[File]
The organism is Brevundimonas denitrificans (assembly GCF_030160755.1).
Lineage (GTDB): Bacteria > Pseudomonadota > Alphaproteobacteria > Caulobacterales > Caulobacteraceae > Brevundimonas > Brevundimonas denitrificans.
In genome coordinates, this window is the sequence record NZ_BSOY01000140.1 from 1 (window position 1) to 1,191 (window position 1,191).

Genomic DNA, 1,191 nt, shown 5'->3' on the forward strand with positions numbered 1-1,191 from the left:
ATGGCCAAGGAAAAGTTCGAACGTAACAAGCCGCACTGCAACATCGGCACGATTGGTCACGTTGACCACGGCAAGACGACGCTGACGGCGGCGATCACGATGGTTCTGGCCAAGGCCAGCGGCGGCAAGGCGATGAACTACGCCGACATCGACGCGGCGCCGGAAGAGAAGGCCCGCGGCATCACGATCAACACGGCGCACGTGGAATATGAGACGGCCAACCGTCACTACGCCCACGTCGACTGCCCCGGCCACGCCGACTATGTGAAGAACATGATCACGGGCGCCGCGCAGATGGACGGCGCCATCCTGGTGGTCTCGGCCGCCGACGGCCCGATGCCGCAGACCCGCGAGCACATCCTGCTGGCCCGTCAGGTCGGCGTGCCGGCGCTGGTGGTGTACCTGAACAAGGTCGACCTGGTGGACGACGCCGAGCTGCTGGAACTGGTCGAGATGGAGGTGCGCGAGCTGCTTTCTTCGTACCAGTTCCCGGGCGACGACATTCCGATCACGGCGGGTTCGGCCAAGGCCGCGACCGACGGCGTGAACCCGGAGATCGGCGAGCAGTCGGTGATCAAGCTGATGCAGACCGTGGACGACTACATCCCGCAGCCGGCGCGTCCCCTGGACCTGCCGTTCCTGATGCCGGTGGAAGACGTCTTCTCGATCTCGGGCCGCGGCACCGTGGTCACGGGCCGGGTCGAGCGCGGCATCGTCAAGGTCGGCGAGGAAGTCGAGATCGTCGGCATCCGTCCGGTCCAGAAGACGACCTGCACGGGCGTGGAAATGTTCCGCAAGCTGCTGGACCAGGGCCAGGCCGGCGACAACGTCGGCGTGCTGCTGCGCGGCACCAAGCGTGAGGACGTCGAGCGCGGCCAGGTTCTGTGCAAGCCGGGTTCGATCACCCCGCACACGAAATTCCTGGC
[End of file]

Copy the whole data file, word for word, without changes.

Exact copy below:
The organism is Brevundimonas denitrificans (assembly GCF_030160755.1).
Lineage (GTDB): Bacteria > Pseudomonadota > Alphaproteobacteria > Caulobacterales > Caulobacteraceae > Brevundimonas > Brevundimonas denitrificans.
In genome coordinates, this window is the sequence record NZ_BSOY01000140.1 from 1 (window position 1) to 1,191 (window position 1,191).

Genomic DNA, 1,191 nt, shown 5'->3' on the forward strand with positions numbered 1-1,191 from the left:
ATGGCCAAGGAAAAGTTCGAACGTAACAAGCCGCACTGCAACATCGGCACGATTGGTCACGTTGACCACGGCAAGACGACGCTGACGGCGGCGATCACGATGGTTCTGGCCAAGGCCAGCGGCGGCAAGGCGATGAACTACGCCGACATCGACGCGGCGCCGGAAGAGAAGGCCCGCGGCATCACGATCAACACGGCGCACGTGGAATATGAGACGGCCAACCGTCACTACGCCCACGTCGACTGCCCCGGCCACGCCGACTATGTGAAGAACATGATCACGGGCGCCGCGCAGATGGACGGCGCCATCCTGGTGGTCTCGGCCGCCGACGGCCCGATGCCGCAGACCCGCGAGCACATCCTGCTGGCCCGTCAGGTCGGCGTGCCGGCGCTGGTGGTGTACCTGAACAAGGTCGACCTGGTGGACGACGCCGAGCTGCTGGAACTGGTCGAGATGGAGGTGCGCGAGCTGCTTTCTTCGTACCAGTTCCCGGGCGACGACATTCCGATCACGGCGGGTTCGGCCAAGGCCGCGACCGACGGCGTGAACCCGGAGATCGGCGAGCAGTCGGTGATCAAGCTGATGCAGACCGTGGACGACTACATCCCGCAGCCGGCGCGTCCCCTGGACCTGCCGTTCCTGATGCCGGTGGAAGACGTCTTCTCGATCTCGGGCCGCGGCACCGTGGTCACGGGCCGGGTCGAGCGCGGCATCGTCAAGGTCGGCGAGGAAGTCGAGATCGTCGGCATCCGTCCGGTCCAGAAGACGACCTGCACGGGCGTGGAAATGTTCCGCAAGCTGCTGGACCAGGGCCAGGCCGGCGACAACGTCGGCGTGCTGCTGCGCGGCACCAAGCGTGAGGACGTCGAGCGCGGCCAGGTTCTGTGCAAGCCGGGTTCGATCACCCCGCACACGAAATTCCTGGC